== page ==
Despite the win, Leuer and Co. have a lot of work to do
MADISON, Wis. -- That wasn't exactly how they drew it up, but it counts.
Jon Leuer scored 11 points and made a key block with 11 seconds remaining to secure a 70-63 win for the Badgers Sunday despite UW only scoring one field goal in the final 11 minutes of the game.
But this isn't exactly the kind of play that was expected of the Badgers with Leuer back in the lineup. After losing 68-52 Thursday at Minnesota with the junior forward playing for the first time in nine games, UW nearly blew a 14 point lead Sunday at home and probably would have it weren't for a couple bad misses by Northwestern and a favorable call by the referees in the final minute.
The Wildcats came into Sunday's game having never won at the Kohl Center. Against Bo Ryan in Madison, they had lost seven games by average margin of 19.7 points per game. And even though Northwestern is in the midst of one of its best seasons in program history, the Badgers' second-half play is somewhat worrisome with only three games left in the regular season.
The general thought was that Leuer would come back and UW would hit its stride at the right time of the year.
If only it were that easy.
Leuer was noticeably more comfortable Sunday than he was in his return Thursday night, but the second half proved that no one is going to be able to snap their fingers and gel this team together.
In the first half, it looked like it might be that easy. UW closed the opening frame on a 12-2 run and took a 14-point lead to the locker room after shooting 75 percent in the first 20 minutes. Unfortunately, the Badgers would only make five more field goals the rest of the way.
Wisconsin still had a 14-point lead with 12:58 left in the game, but NU used a 13-2 run to close the gap to 57-54 with 6:42 remaining. The Wildcats extended their 1-3-1 zone beyond half court and forced a flurry of Badger turnovers. Wisconsin committed six turnovers in a span of seven minutes and Northwestern turned them into seven points.
Bohannon ended the run with a three pointer to put UW up 60-54. Amazingly, that was Wisconsin's only field goal in the final 11 minutes of the game. The Badgers made 10-of-15 free throws down the stretch to secure the victory and got a little help along the way.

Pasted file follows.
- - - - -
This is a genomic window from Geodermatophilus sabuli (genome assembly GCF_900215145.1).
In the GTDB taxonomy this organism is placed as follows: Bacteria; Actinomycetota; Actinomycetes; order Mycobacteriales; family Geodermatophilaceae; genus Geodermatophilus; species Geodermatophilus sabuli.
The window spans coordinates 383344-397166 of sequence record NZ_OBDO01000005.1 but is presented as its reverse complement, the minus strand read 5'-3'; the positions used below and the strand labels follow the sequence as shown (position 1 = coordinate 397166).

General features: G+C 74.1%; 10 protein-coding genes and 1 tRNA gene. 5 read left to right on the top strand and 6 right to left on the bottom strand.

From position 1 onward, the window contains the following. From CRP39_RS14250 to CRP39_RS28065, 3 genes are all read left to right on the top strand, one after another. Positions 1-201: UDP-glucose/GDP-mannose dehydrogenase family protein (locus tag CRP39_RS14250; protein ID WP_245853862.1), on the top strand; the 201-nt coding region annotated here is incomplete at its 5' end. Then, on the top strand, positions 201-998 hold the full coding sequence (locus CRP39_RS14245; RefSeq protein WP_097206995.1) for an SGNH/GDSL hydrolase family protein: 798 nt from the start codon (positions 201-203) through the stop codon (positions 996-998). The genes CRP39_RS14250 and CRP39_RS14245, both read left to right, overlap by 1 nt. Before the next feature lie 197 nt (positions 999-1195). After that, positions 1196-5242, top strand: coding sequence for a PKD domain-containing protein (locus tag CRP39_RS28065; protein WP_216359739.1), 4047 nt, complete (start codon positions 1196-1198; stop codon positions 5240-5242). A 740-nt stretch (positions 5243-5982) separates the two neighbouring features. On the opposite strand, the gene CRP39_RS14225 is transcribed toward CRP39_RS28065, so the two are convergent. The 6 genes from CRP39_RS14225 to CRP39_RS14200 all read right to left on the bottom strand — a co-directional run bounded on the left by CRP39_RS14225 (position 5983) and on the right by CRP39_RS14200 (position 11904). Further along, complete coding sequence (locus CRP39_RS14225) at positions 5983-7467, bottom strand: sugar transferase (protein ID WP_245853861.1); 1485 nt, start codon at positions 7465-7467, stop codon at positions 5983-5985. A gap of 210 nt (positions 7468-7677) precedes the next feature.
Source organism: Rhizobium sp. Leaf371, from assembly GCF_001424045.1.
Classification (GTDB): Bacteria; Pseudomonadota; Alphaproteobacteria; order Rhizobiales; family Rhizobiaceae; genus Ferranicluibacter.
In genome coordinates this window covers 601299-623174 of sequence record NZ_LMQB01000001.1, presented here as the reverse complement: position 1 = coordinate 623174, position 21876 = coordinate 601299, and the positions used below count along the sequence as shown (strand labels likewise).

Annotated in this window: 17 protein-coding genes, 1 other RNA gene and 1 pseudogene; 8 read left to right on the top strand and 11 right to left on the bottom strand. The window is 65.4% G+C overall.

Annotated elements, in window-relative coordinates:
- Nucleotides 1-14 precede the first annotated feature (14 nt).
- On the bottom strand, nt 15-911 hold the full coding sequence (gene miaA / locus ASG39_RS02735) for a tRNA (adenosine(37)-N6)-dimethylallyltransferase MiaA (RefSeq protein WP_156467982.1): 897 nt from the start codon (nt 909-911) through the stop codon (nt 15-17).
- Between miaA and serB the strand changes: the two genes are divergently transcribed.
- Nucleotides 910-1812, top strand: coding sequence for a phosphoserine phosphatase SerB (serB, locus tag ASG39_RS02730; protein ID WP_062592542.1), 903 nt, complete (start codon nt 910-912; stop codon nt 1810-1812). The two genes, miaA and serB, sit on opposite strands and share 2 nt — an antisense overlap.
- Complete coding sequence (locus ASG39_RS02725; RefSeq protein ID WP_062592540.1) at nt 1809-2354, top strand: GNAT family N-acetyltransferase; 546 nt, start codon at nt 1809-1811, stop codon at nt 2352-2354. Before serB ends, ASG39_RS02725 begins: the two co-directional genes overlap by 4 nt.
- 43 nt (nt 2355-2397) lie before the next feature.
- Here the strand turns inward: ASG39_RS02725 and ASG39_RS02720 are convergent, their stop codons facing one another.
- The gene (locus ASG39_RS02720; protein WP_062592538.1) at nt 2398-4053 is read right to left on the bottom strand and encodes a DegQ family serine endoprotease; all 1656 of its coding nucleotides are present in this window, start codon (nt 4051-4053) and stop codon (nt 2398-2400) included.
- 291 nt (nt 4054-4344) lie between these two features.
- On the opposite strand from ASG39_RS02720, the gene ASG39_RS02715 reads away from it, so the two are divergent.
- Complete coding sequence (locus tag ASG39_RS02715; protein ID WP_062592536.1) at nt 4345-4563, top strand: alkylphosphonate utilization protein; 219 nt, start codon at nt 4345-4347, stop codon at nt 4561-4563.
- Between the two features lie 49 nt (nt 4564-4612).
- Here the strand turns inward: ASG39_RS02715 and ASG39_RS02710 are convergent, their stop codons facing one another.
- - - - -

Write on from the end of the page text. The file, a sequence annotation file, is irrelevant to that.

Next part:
John Shurna, who led all scorers with 26 points, missed a short jumper off the glass with 1:02 remaining that would have tied the game. Instead, Leuer -- who showed in the final minute why UW missed him so much -- grabbed the rebound. Tim Jarmusz was then the beneficiary of a phantom foul call on Shurna 33 seconds later and he split the free throws to put UW up 66-63.
Leuer then made the biggest play of the game when he blocked Thompson's layup attempt with 11 seconds left. Bohannon grabbed the loose ball and hit two free throws to secure the win. He led UW with 17 points on 6-of-9 shooting.
"There's the experience we get back on the floor in those situations," Ryan said after the game. "Even with that tape on his hand, [Leuer's] hands in the post are the best among the bigs. His activity inside, both offensively and defensively was a big factor down the stretch."
But Wisconsin will have to do better if it wants to have any chance at winning the Big Ten Tournament and securing a high seed in the NCAA Tournament. Technically, UW's chances at winning the regular season title aren't gone yet, but the team fans saw Sunday is not good enough to compete with the Big Ten's top teams.
That doesn't mean the Badgers can't get it together in time to make a deep postseason run. On a day when Wisconsin's 2000 Final Four team was honored before halftime, the players, coaches and fans should all know that any team can make a deep run if it plays its best basketball in March. Remember, Dick Bennett's 2000 team needed to win its last regular season game against No. 14 Indiana and win two games in the conference tournament to even make the NCAA Tournament. In the end, they were among the last four standing.
The good news is that Leuer looked a lot better Sunday and the pieces are all there to get better in a hurry.
"I'm feeling pretty good," Leuer said. "I still feel like I have a long ways to go. Everyday I'm just trying to get better and kind of get in more of a rhythm with this team."
If and when that happens, Wisconsin can be one of the top teams in the country, but they certainly aren't there yet.